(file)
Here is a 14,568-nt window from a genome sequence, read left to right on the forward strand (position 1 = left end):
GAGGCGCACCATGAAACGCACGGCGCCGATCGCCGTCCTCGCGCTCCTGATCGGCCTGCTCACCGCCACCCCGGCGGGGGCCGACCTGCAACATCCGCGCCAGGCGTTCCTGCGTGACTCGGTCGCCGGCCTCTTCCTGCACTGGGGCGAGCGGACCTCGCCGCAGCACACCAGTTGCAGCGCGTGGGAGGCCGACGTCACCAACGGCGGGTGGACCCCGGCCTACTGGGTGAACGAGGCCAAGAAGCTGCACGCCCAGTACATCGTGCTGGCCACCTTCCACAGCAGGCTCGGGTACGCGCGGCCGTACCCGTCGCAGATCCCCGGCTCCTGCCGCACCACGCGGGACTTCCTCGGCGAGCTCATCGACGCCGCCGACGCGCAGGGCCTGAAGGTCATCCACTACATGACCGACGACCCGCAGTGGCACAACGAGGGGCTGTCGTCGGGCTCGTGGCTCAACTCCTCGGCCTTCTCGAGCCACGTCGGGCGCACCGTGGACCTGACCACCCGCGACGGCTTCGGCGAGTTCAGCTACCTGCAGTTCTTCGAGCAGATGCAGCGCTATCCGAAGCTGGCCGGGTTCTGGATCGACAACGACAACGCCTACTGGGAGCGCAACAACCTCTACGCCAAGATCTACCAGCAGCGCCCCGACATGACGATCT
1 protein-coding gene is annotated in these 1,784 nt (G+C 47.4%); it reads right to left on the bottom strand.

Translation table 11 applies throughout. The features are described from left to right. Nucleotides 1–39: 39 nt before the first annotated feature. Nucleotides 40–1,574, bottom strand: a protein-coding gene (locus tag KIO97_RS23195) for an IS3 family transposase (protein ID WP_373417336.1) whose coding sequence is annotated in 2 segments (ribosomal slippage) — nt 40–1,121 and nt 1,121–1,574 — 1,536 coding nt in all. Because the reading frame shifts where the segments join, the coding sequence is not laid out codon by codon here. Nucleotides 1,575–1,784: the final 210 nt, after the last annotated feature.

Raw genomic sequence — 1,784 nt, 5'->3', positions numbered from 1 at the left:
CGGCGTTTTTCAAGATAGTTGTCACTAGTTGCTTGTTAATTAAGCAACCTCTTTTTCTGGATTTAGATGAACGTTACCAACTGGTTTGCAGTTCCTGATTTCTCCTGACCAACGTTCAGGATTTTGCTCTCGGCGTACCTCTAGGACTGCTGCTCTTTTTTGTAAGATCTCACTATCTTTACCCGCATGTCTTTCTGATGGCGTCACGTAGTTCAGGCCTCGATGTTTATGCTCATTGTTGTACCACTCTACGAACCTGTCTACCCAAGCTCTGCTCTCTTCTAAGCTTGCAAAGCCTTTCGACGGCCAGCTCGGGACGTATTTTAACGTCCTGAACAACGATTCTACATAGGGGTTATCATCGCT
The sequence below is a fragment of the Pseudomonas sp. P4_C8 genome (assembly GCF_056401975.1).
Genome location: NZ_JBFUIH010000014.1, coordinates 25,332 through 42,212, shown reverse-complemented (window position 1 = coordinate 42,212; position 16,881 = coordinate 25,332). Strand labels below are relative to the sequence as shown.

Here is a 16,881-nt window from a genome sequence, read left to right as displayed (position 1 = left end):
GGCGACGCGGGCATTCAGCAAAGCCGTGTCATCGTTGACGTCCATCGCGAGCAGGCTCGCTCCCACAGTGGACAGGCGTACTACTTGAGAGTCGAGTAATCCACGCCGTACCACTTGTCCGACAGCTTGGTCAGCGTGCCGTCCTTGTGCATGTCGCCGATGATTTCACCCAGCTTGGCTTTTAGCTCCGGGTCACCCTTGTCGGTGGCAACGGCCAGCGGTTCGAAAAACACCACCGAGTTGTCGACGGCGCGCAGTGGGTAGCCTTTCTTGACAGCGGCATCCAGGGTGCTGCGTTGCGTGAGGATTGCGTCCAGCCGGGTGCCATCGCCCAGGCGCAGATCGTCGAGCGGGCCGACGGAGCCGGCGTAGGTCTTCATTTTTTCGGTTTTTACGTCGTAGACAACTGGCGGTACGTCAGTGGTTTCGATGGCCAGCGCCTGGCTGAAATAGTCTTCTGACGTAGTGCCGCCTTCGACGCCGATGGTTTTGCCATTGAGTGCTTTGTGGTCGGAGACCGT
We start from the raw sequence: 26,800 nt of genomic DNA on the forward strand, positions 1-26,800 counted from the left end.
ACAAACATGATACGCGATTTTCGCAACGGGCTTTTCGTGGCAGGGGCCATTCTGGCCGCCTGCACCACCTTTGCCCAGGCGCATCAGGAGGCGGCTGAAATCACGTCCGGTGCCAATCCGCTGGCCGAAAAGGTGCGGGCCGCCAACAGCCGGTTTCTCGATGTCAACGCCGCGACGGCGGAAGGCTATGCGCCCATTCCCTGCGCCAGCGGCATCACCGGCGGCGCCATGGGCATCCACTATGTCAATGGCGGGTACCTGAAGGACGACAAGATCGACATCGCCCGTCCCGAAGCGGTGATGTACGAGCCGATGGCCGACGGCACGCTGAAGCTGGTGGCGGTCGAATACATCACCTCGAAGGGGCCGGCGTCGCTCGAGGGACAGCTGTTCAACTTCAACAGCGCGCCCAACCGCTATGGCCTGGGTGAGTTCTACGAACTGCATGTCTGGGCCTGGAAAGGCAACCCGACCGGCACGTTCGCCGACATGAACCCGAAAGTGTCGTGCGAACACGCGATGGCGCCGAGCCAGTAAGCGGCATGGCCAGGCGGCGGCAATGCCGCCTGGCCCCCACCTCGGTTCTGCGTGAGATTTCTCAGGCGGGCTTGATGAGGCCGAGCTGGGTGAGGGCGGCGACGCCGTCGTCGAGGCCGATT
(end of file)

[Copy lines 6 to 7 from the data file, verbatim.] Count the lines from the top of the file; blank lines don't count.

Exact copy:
CGGCGTTTTTCAAGATAGTTGTCACTAGTTGCTTGTTAATTAAGCAACCTCTTTTTCTGGATTTAGATGAACGTTACCAACTGGTTTGCAGTTCCTGATTTCTCCTGACCAACGTTCAGGATTTTGCTCTCGGCGTACCTCTAGGACTGCTGCTCTTTTTTGTAAGATCTCACTATCTTTACCCGCATGTCTTTCTGATGGCGTCACGTAGTTCAGGCCTCGATGTTTATGCTCATTGTTGTACCACTCTACGAACCTGTCTACCCAAGCTCTGCTCTCTTCTAAGCTTGCAAAGCCTTTCGACGGCCAGCTCGGGACGTATTTTAACGTCCTGAACAACGATTCTACATAGGGGTTATCATCGCT
The sequence below is a fragment of the Pseudomonas sp. P4_C8 genome (assembly GCF_056401975.1).